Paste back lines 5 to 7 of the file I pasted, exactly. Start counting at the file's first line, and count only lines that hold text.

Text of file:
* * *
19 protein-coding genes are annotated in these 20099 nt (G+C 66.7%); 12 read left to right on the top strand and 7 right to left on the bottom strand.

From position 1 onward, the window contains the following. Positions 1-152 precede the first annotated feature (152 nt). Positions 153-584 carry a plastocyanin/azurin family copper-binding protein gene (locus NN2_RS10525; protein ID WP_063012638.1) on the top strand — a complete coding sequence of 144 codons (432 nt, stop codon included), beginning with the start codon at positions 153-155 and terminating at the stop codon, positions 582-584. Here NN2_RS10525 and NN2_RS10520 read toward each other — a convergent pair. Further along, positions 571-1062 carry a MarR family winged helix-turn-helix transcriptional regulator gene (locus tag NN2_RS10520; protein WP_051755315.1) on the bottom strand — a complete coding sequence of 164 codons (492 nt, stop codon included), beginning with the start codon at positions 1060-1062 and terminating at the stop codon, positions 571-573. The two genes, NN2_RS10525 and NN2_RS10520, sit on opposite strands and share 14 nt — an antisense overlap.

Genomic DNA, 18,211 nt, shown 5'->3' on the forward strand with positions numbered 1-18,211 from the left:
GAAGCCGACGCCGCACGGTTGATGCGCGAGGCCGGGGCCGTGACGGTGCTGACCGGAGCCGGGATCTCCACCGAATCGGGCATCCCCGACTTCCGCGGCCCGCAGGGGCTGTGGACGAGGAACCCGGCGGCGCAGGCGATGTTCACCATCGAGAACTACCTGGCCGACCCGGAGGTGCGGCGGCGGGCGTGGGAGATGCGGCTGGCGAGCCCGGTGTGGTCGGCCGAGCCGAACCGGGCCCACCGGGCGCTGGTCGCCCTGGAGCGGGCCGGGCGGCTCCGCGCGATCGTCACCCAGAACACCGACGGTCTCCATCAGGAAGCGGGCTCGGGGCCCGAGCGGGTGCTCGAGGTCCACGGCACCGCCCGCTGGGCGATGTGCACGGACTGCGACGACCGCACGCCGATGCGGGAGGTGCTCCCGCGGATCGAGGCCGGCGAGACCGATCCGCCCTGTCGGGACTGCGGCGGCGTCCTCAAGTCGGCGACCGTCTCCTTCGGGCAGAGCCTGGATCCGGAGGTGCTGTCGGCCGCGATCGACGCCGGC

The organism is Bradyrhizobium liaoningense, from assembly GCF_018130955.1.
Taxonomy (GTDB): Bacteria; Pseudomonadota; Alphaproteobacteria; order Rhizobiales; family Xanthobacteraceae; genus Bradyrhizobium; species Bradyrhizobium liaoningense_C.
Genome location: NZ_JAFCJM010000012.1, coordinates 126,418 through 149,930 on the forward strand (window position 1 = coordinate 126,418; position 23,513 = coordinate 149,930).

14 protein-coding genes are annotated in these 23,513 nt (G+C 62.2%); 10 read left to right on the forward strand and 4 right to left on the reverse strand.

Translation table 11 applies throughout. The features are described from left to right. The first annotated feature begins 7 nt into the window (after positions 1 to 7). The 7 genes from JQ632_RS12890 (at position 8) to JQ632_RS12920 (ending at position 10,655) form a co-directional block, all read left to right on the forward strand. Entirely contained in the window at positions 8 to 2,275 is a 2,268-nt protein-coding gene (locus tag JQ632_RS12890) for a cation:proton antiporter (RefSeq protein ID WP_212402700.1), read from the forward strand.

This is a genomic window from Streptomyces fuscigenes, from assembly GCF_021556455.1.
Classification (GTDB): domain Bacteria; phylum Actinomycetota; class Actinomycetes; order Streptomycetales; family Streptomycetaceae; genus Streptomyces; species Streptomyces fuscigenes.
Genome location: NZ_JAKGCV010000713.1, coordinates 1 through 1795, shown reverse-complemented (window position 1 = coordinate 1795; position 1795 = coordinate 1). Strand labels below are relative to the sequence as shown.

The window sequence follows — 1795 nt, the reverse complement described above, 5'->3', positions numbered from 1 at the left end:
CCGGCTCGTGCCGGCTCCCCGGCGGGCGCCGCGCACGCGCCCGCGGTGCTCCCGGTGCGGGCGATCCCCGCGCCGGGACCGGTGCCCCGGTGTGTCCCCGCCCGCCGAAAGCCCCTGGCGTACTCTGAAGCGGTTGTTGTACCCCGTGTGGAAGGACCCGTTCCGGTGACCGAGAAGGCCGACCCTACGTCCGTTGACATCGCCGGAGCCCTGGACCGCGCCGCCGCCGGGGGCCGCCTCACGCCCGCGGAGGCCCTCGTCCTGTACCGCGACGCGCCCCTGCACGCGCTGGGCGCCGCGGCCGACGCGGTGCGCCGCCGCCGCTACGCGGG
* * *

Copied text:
The organism is Bradyrhizobium liaoningense, from assembly GCF_018130955.1.
Taxonomy (GTDB): Bacteria; Pseudomonadota; Alphaproteobacteria; order Rhizobiales; family Xanthobacteraceae; genus Bradyrhizobium; species Bradyrhizobium liaoningense_C.
Genome location: NZ_JAFCJM010000012.1, coordinates 126,418 through 149,930 on the forward strand (window position 1 = coordinate 126,418; position 23,513 = coordinate 149,930).